Adultery is a common and painful reason for divorce. If you have decided to pursue a divorce based on adultery in your marriage, you may have many questions about how adultery will affect the divorce proceeding in general, and specifically, whether it may impact any particular aspect of the divorce, such as alimony.
This article explains the basics of adultery and alimony in New Mexico. If you still have questions after reading this article, you should contact an experienced family law attorney for advice.
In New Mexico, divorcing spouses can request a “fault” or “no-fault” divorce. In a “fault” divorce, one spouse must claim and prove that the other committed some misconduct that led to the break up of the marriage.
In New Mexico, the fault grounds for divorce include adultery, cruel and inhuman treatment and abandonment. While some states have a legal definition of adultery, New Mexico does not. Adultery generally means one spouse has had voluntary sex with someone who is not his or her spouse.
If one spouse alleges that the other committed adultery, he or she will have to produce sufficient and admissible evidence of the adultery in court. This could include witness testimony, private investigator reports, photos, phone records, credit card receipts, and any other evidence that proves the other spouse was cheating.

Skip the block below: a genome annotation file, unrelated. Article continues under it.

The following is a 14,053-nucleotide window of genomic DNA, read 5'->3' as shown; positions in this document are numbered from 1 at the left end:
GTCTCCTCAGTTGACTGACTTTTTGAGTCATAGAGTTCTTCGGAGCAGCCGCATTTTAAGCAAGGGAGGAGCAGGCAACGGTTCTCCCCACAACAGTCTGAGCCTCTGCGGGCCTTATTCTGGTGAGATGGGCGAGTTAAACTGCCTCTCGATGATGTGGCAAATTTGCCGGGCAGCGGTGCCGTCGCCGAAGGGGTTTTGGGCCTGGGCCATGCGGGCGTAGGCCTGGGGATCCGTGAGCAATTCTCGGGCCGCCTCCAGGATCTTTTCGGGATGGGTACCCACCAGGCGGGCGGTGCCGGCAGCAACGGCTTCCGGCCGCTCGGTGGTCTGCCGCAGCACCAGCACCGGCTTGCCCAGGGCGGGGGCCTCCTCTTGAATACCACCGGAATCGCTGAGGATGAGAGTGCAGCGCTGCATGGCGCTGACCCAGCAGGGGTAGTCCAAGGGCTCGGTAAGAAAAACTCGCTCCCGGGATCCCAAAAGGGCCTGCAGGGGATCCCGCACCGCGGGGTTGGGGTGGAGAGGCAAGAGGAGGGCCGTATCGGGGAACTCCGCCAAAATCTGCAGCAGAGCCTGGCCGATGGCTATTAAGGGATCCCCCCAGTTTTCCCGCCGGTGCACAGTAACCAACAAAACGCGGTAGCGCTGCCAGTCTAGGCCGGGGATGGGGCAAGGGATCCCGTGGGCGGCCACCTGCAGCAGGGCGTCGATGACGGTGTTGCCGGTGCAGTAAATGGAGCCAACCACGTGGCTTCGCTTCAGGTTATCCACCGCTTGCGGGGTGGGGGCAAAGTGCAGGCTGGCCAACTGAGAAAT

A fault-based divorce based on adultery can be emotionally painful for both parties, and it generally costs more in court and attorney’s fees due to the requirements of proving the claims in court.
In contrast, with a “no-fault” divorce, either spouse can request a divorce on the ground of “incompatibility,” which means that the couple can’t get along anymore, and the marriage has broken down to the point where there is no chance of reconciliation. There is no need to point the finger at either spouse or assign any blame. This is a very commonly used ground for divorce.
Because the no-fault divorce process generally avoids the need to air any dirty laundry in court, it can result in lower conflict between the spouses and may have less of an emotional impact on all parties, including any children of the marriage. Couples may (and many do) choose a no-fault divorce, even if they’ve experienced adultery in their marriage.
For more information on divorce and legal separation in New Mexico, click here.
In New Mexico, courts may award financial support (“alimony”) to a divorcing spouse. There are different types of alimony, including:
Long-Term Alimony – financial support paid to a supported spouse for an indefinite period of time.
Rehabilitative Alimony – alimony is paid to fund education, training or other rehabilitation which will increase the supported spouse’s ability to earn income and become self-supporting.
Transitional Alimony - financial support paid for a limited amount of time to supplement the income of the receiving spouse.
The court is required to consider several factors when making an award of alimony. These factors include:
Other than providing a ground to bring a divorce, adultery does not come into play in New Mexico divorce proceedings. New Mexico courts do not consider adultery when deciding if a spouse is entitled to alimony, or when calculating the amount of alimony to be awarded. Likewise, the court will not consider adultery when dividing property, or when making child custody or child support decisions.
N.M. Stat. § 40-4-1 - Dissolution of marriage
N.M. Stat. § 40-4-2 - Incompatibility
N.M. Stat. § 40-4-7 - Proceedings; spousal support; support of children; division of property
For more information on New Mexico family law and divorce issues, click here.